Random wire antenna
A random wire antenna is a radio antenna consisting of a long wire suspended above the ground, whose length does not bear a relation to the wavelength of the radio waves used, but is typically chosen more for convenience. The wire may be straight or it may be strung back and forth between trees or walls just to get enough wire into the air; this type of antenna sometimes is called a zig-zag antenna. Such antennas are usually not as effective as antennas whose length is adjusted to resonate at the wavelength to be used. Random wire antennas are a type of monopole antenna and the other side of the receiver or transmitter antenna terminal must be connected to an earth ground.
They are widely used as receiving antennas on the long wave, medium wave, and short wave bands, as well as transmitting antennas on these bands for small outdoor, temporary or emergency transmitting stations, as well as in situations where more permanent antennas cannot be installed.
Random wire and long wire
Often random wire antennas are also referred to as long-wire antenna. Long-wire antennas require a length greater than a quarter-wavelength (λ/4) or half(λ/2) of the radio waves (most consider a true long wire to be least one wavelength), whereas random wire antennas have no such constraint.
The radiation pattern of a straight random wire antenna is unpredictable and depends on its electrical length; its length measured in wavelengths (λ) of the radio waves used. The radiation will drop off to zero on the axis; however it may have several lobes (maxima) at angles to the antenna axis. Under about 0.6λ a wire antenna will have a single lobe with a maximum at right angles to the axis. Above this the lobe will split into two conical lobes with their maximum directed at equal angles to the wire, and a null between them. This results in four azimuth angles at which the gain is maximum. As the length of wire in wavelengths increases, the number of lobes increases and the maxima become increasingly sharp. A folded or zig-zag antenna will exhibit a pattern that is even more complicated and difficult to predict.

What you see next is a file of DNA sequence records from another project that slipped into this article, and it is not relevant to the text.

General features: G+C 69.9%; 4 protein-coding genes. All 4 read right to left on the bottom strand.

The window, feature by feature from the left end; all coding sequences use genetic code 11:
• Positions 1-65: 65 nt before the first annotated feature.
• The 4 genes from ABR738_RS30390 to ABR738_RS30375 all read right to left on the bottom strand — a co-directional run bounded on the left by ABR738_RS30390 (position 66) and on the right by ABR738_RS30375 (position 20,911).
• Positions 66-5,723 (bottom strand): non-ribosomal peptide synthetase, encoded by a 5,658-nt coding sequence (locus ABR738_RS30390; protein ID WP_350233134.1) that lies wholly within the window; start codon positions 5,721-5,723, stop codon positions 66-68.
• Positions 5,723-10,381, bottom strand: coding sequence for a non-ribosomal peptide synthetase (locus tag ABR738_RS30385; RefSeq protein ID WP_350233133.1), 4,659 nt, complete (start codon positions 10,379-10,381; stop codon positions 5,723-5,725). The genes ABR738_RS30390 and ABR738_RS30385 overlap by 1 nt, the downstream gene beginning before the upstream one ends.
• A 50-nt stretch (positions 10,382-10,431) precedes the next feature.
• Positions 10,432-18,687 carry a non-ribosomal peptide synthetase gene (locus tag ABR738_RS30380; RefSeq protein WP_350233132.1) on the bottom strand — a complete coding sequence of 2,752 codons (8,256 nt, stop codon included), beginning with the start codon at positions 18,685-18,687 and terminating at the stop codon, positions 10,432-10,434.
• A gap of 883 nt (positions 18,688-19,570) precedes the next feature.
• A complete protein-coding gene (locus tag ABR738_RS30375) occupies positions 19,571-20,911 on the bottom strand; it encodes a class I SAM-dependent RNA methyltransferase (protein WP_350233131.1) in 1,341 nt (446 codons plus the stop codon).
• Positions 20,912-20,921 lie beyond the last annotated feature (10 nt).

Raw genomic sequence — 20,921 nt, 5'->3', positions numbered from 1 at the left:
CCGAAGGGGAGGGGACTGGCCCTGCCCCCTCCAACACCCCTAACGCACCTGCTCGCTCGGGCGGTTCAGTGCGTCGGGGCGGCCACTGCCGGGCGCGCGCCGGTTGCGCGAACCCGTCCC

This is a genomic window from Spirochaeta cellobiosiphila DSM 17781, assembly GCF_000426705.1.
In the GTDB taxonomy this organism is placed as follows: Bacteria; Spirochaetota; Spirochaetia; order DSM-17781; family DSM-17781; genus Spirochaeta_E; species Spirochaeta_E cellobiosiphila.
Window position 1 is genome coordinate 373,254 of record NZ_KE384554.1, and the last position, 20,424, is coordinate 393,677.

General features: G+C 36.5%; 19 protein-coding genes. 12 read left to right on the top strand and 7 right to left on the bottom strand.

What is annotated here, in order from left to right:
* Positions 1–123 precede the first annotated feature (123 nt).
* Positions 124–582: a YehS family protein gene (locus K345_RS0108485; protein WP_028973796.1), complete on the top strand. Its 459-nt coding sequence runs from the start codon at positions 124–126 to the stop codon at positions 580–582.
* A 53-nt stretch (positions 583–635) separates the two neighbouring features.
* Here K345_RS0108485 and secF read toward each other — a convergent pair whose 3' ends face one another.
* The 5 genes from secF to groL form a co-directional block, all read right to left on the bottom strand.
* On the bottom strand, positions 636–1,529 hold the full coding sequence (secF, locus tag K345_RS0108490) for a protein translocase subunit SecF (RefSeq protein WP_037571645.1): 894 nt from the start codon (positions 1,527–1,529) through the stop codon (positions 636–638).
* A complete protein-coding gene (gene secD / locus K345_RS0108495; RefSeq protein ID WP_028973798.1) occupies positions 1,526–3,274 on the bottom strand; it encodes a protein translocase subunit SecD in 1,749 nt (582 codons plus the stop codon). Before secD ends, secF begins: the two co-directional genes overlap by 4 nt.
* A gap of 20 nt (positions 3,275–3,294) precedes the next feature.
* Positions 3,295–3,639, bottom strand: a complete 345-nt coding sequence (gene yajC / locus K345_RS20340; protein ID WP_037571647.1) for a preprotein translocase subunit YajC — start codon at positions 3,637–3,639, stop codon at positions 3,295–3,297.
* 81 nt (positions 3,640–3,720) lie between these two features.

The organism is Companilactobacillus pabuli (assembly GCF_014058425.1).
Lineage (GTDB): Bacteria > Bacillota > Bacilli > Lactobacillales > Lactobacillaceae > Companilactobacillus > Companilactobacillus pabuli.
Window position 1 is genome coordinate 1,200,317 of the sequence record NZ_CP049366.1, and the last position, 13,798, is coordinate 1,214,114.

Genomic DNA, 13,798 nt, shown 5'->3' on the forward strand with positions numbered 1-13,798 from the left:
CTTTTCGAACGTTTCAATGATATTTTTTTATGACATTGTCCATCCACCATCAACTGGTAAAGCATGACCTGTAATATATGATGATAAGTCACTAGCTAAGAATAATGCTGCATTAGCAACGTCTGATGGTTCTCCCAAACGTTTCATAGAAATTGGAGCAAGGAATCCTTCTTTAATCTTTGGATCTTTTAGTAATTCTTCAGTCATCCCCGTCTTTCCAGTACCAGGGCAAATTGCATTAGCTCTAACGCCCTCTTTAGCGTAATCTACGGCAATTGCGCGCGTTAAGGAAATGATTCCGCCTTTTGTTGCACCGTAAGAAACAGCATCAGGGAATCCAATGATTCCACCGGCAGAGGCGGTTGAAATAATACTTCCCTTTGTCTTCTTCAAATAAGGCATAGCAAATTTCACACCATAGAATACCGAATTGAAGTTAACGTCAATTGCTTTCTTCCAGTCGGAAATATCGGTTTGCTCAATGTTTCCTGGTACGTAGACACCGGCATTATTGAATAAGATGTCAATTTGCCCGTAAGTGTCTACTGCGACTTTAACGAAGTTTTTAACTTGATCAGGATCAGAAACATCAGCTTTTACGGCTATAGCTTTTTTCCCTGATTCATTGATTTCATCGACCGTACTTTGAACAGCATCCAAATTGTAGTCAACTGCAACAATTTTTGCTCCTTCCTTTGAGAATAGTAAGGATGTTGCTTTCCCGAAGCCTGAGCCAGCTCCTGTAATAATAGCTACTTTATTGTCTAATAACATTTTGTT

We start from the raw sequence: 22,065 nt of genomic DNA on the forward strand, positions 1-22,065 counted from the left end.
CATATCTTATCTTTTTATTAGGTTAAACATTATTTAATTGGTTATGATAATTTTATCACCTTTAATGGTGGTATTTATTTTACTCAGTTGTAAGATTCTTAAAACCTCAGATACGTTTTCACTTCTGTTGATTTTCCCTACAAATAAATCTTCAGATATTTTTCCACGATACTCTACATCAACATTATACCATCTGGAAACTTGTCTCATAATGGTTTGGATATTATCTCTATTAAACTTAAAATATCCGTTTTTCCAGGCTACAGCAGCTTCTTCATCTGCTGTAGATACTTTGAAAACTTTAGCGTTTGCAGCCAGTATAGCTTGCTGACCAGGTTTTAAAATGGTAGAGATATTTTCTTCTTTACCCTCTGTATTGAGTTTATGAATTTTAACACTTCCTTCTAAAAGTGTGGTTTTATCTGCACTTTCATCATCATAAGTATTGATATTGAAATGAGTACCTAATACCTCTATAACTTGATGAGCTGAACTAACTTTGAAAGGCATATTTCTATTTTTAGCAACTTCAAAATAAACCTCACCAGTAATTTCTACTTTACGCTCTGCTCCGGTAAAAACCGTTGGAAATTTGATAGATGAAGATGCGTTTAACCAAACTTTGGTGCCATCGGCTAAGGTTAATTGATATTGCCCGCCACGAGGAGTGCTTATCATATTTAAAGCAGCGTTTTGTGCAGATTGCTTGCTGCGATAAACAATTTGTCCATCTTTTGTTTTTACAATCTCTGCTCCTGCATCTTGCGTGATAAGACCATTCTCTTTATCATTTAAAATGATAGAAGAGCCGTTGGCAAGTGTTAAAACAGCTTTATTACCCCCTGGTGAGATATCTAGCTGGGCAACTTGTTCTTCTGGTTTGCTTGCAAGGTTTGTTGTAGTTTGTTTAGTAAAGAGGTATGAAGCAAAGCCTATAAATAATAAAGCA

Long wire antennas are reported to be more effective for reception than multielement antennas such as Yagi or quad antennas with the same length of wire.
A random wire antenna usually consists of a long (at least one quarter wavelength) wire with one end connected to the radio and the other in free space, arranged in any way most convenient for the space available. Ideally, it is a straight wire strung as high as possible between trees or buildings, the ends insulated from supports with strain insulators. Typically it is made from number 12 or 14 AWG (1.6 to 2.0 mm (0.063 to 0.079 in) diameter) copperclad wire. Folding the wire into a zigzag pattern to fit in a limited space such as an apartment or attic will reduce effectiveness and make theoretical analysis extremely difficult. (The added length helps more than the folding typically hurts.)
If used for transmitting, a random wire antenna usually will also require an antenna tuner, as it has an unpredictable impedance that varies with frequency. One side of the output of the tuner is connected directly to the antenna, without a transmission line, the other to a good earth ground. A quarter-wavelength sized wire works best, and unless fed through a unun, a half-wavelength will exceed the matching ability of most tuners.  Even without a good earth, the antenna will also radiate, but it will do so by coupling capacitively to any nearby conducting material; nevertheless this is not recommended. The ground for a random wire antenna may be chosen by experimentation. Grounds could be returned to a nearby cold water pipe or a wire approximately one-quarter wavelength long, or can be replaced by randomly laid-out quarter-wavelength counterpoise wires attached to the ground connection.
RF feedback, or ‘backlash current’, can be an issue. RF feedback can be minimized by selecting a wire length that causes the low feed-point impedance at a current loop to occur at the transmitter. Alternately, a remote tuner can be fed with feedline, and the tuner located on the antenna.
- Straw, R. Dean (2003). The ARRL Antenna Book, 20th Edition. Newington, Connecticut, USA: The ARRL, Inc. p. 944. ISBN 0-87259-904-3.
- Practical Antenna Handbook (Carr, Mc Graw Hill) - Chapter 9
- Silver, Ward (2007). The ARRL General Class License Manual, 6th Ed. USA: American Radio Relay League. p. 6.6. ISBN 978-0872599963.
- The "Almost Random" Wire Antenna
- Random length wire
- The End Fed Half Wave Antenna (Steve Yates, AA5TB) http://www.aa5tb.com/efha.html